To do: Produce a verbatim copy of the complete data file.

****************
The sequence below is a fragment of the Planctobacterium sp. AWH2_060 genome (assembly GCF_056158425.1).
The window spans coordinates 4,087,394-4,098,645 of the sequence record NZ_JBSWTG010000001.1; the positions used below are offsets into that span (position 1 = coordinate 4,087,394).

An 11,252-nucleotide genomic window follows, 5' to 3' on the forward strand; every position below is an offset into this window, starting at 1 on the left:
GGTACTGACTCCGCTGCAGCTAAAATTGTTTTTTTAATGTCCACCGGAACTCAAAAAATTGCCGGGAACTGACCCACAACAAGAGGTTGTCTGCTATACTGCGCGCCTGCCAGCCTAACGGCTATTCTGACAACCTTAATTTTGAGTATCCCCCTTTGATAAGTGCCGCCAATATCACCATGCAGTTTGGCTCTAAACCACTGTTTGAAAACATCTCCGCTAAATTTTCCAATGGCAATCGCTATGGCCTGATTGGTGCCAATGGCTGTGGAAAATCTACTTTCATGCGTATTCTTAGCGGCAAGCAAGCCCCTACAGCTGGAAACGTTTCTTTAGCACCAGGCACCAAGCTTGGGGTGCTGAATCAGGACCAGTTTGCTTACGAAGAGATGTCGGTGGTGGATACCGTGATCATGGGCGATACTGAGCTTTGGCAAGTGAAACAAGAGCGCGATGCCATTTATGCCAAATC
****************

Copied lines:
The sequence below is a fragment of the Planctobacterium sp. AWH2_060 genome (assembly GCF_056158425.1).
The window spans coordinates 4,087,394-4,098,645 of the sequence record NZ_JBSWTG010000001.1; the positions used below are offsets into that span (position 1 = coordinate 4,087,394).

An 11,252-nucleotide genomic window follows, 5' to 3' on the forward strand; every position below is an offset into this window, starting at 1 on the left:
GGTACTGACTCCGCTGCAGCTAAAATTGTTTTTTTAATGTCCACCGGAACTCAAAAAATTGCCGGGAACTGACCCACAACAAGAGGTTGTCTGCTATACTGCGCGCCTGCCAGCCTAACGGCTATTCTGACAACCTTAATTTTGAGTATCCCCCTTTGATAAGTGCCGCCAATATCACCATGCAGTTTGGCTCTAAACCACTGTTTGAAAACATCTCCGCTAAATTTTCCAATGGCAATCGCTATGGCCTGATTGGTGCCAATGGCTGTGGAAAATCTACTTTCATGCGTATTCTTAGCGGCAAGCAAGCCCCTACAGCTGGAAACGTTTCTTTAGCACCAGGCACCAAGCTTGGGGTGCTGAATCAGGACCAGTTTGCTTACGAAGAGATGTCGGTGGTGGATACCGTGATCATGGGCGATACTGAGCTTTGGCAAGTGAAACAAGAGCGCGATGCCATTTATGCCAAATC